For something more on-the-nose, you’ll have to flip back to “Detective Comics 328,” published in 1964. In the comic is a story titled “Gotham Gang Line-Up!,” where Alfred takes it upon himself to fight gang violence while Batman and Robin are out of town. Long story short- the superheroes return and the gang drops a boulder on their heads, prompting swift action from Alfred:
In the panels after, Alfred’s death by crushing is swift and immediate (also, I didn’t scan that image myself- credit to those who did).
Eventually, Alfred was brought back into the fold by the powers that be at DC Comics. In “Detective Comics “356,” the truth was revealed: Alfred was never dead at all, and just in a coma. A burst of radiation brought him to consciousness, but it had the unintended effect of transforming him into The Outsider, a Batman-hating villain with psychic powers and skin like a bunch of Superballs glued together. Another dose of radiation (the good kind, apparently) and Alfred’s back to normal- and completely unaware of his time as a horrifying killer mutant.
One other Alfred death in the annals of Bat-History: “Batman: Crimson Mist,” one of three major comic storylines involving Vampire Batman. In “Crimson Mist,” Alfred sacrifices his life and his entire body’s worth of blood to rejuvenate Batman, giving him the strength to horrifically murder Two-Face and Killer Croc. Make of that whatever you’d like.
As excited as I am by all this Alfred drama, there was more to “Red Hood” than just that. Obviously, there had to be some stuff involving a red hood. Again, let’s go to Heller to start us off:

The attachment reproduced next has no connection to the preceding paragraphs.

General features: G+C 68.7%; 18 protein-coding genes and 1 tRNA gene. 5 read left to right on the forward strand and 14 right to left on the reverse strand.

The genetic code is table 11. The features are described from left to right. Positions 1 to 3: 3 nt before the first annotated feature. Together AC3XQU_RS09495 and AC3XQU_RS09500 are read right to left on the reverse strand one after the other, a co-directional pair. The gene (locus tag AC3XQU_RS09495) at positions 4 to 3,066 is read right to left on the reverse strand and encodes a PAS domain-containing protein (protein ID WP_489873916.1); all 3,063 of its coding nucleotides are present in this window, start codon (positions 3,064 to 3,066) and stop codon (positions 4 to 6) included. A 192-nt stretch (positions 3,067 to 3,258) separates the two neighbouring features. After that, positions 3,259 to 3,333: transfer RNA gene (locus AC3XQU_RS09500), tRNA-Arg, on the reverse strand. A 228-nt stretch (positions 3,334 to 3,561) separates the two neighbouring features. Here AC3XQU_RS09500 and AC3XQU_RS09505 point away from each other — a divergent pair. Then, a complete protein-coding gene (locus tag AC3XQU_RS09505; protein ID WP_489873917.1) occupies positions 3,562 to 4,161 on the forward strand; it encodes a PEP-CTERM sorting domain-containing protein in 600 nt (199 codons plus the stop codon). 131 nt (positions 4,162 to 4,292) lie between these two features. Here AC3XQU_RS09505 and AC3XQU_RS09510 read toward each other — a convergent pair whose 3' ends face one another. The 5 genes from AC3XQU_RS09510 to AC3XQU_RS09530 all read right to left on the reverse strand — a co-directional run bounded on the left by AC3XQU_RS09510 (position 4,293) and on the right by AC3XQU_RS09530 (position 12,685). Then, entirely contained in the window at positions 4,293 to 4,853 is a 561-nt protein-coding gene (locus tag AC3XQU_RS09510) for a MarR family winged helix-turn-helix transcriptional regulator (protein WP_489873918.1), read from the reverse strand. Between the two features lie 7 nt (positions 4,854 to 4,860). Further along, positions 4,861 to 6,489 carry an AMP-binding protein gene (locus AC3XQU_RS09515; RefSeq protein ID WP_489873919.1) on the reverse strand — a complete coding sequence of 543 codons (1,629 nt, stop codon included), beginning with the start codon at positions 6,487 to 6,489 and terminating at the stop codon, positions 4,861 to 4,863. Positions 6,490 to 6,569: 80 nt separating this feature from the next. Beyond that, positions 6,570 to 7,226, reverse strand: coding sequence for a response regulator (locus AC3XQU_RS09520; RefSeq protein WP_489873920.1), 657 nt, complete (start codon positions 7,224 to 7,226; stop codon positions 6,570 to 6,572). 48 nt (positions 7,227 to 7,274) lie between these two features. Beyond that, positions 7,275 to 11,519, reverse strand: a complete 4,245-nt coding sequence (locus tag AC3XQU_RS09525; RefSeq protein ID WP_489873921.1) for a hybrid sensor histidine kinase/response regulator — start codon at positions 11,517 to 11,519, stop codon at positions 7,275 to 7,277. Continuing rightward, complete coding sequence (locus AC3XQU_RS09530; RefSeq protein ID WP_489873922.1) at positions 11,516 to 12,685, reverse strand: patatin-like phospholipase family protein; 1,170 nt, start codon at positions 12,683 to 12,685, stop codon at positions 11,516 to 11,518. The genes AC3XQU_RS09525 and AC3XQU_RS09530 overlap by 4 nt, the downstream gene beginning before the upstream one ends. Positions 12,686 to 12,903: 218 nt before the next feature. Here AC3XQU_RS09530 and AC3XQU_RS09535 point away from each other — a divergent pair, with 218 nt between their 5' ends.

“There’s going to be an episode that involves the Red Hood, which picks up that strand, the costume strand, and sort of gives a kind of philosophical base, if that’s not too pretentious a word. Why costumes? What’s the power of costumes? What’s the power of a mask?”
“Red Hood” makes only one statement about the power of a mask, and it’s not particularly subtle one. Apparently, a mask fills its wearer with sudden, incredible reserves of charisma- and a god complex to boot. We’ve got a Red Hood Gang, which is really just a Generic Hood Gang until one guy shows up with a vibrant red facemask instead of the usual bandana. The second he puts it on, he’s Jesse James. bank robber extraordinaire- until he’s gunned down by a jealous colleague who wants the hood’s power for himself. Then ditto for that guy. Then Gotham runs out of time and just offs the last three crooks at once.
Heller’s quote about the “power of the mask” takes on a bizarre context here, as “Red Hood” takes the idea of symbolic power waaaaaaay too far, almost implying that there’s a legit supernatural power to this handful of red fabric. Also, for an episode that was poised to delve into the psychology of superhero costumes, that was the only thing it had to say. “Masks make people cool; that’s why people where them.”
Instead, this whole Red Hood thing was closer to a topic Gotham’s reflected on before- that Gotham City’s population is so wearied/impressionable/stupid that they’re putty in the hands of any larger-than-life vigilante. The Balloonman was a guy using giant death balloons to strike terror into absolute power gone corrupt. The Red Hood Gang are just five working class guys who got screwed by the bank, and decided to screw back (and while we don’t learn the motivation behind all five gang members, I’m assuming each one is as weirdly adorable as needing startup cash for a pastry shop). There’s no difference between “Red Hood” and “The Balloonman,” other than a heavier dose of cynicism. Crowds love the Red Hood Gang, but only because they throw fistfuls of cash into the air, mid-robbery (and the crowds will nag armed robbers if they take too long to make it rain).